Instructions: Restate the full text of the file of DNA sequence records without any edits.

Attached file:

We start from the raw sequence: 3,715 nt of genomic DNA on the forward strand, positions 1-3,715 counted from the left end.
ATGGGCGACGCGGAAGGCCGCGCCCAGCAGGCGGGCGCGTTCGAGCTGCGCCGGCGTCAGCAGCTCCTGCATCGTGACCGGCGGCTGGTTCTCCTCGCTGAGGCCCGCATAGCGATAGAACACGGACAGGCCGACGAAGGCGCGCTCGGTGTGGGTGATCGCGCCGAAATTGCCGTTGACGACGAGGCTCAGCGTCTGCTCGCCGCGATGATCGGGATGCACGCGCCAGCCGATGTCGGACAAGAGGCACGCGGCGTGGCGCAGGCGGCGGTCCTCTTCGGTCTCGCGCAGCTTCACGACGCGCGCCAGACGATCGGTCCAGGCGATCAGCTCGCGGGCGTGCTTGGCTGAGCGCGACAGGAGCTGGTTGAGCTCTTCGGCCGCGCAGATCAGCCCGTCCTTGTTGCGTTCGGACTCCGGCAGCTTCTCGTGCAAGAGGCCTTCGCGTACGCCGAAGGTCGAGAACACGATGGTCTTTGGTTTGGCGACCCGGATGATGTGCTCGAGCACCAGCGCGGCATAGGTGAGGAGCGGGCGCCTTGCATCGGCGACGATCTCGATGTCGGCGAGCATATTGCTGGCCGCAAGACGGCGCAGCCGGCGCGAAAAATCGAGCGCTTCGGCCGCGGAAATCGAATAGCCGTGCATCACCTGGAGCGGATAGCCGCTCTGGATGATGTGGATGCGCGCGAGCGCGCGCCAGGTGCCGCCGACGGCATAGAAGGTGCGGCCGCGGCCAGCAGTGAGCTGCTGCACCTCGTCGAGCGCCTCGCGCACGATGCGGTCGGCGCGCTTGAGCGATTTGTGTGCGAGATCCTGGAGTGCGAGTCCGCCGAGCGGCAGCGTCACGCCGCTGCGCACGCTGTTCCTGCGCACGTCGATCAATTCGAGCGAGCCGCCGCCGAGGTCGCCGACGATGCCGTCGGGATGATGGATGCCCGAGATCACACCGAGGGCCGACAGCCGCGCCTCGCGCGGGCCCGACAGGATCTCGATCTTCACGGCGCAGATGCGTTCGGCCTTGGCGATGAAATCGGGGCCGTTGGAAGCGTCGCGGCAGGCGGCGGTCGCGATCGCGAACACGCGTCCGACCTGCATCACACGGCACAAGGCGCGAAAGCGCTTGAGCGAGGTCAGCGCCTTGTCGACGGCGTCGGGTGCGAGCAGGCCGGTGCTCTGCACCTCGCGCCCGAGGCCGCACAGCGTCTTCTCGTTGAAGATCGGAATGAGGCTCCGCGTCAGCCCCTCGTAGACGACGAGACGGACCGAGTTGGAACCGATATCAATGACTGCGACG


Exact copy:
We start from the raw sequence: 3,715 nt of genomic DNA on the forward strand, positions 1-3,715 counted from the left end.
ATGGGCGACGCGGAAGGCCGCGCCCAGCAGGCGGGCGCGTTCGAGCTGCGCCGGCGTCAGCAGCTCCTGCATCGTGACCGGCGGCTGGTTCTCCTCGCTGAGGCCCGCATAGCGATAGAACACGGACAGGCCGACGAAGGCGCGCTCGGTGTGGGTGATCGCGCCGAAATTGCCGTTGACGACGAGGCTCAGCGTCTGCTCGCCGCGATGATCGGGATGCACGCGCCAGCCGATGTCGGACAAGAGGCACGCGGCGTGGCGCAGGCGGCGGTCCTCTTCGGTCTCGCGCAGCTTCACGACGCGCGCCAGACGATCGGTCCAGGCGATCAGCTCGCGGGCGTGCTTGGCTGAGCGCGACAGGAGCTGGTTGAGCTCTTCGGCCGCGCAGATCAGCCCGTCCTTGTTGCGTTCGGACTCCGGCAGCTTCTCGTGCAAGAGGCCTTCGCGTACGCCGAAGGTCGAGAACACGATGGTCTTTGGTTTGGCGACCCGGATGATGTGCTCGAGCACCAGCGCGGCATAGGTGAGGAGCGGGCGCCTTGCATCGGCGACGATCTCGATGTCGGCGAGCATATTGCTGGCCGCAAGACGGCGCAGCCGGCGCGAAAAATCGAGCGCTTCGGCCGCGGAAATCGAATAGCCGTGCATCACCTGGAGCGGATAGCCGCTCTGGATGATGTGGATGCGCGCGAGCGCGCGCCAGGTGCCGCCGACGGCATAGAAGGTGCGGCCGCGGCCAGCAGTGAGCTGCTGCACCTCGTCGAGCGCCTCGCGCACGATGCGGTCGGCGCGCTTGAGCGATTTGTGTGCGAGATCCTGGAGTGCGAGTCCGCCGAGCGGCAGCGTCACGCCGCTGCGCACGCTGTTCCTGCGCACGTCGATCAATTCGAGCGAGCCGCCGCCGAGGTCGCCGACGATGCCGTCGGGATGATGGATGCCCGAGATCACACCGAGGGCCGACAGCCGCGCCTCGCGCGGGCCCGACAGGATCTCGATCTTCACGGCGCAGATGCGTTCGGCCTTGGCGATGAAATCGGGGCCGTTGGAAGCGTCGCGGCAGGCGGCGGTCGCGATCGCGAACACGCGTCCGACCTGCATCACACGGCACAAGGCGCGAAAGCGCTTGAGCGAGGTCAGCGCCTTGTCGACGGCGTCGGGTGCGAGCAGGCCGGTGCTCTGCACCTCGCGCCCGAGGCCGCACAGCGTCTTCTCGTTGAAGATCGGAATGAGGCTCCGCGTCAGCCCCTCGTAGACGACGAGACGGACCGAGTTGGAACCGATATCAATGACTGCGACG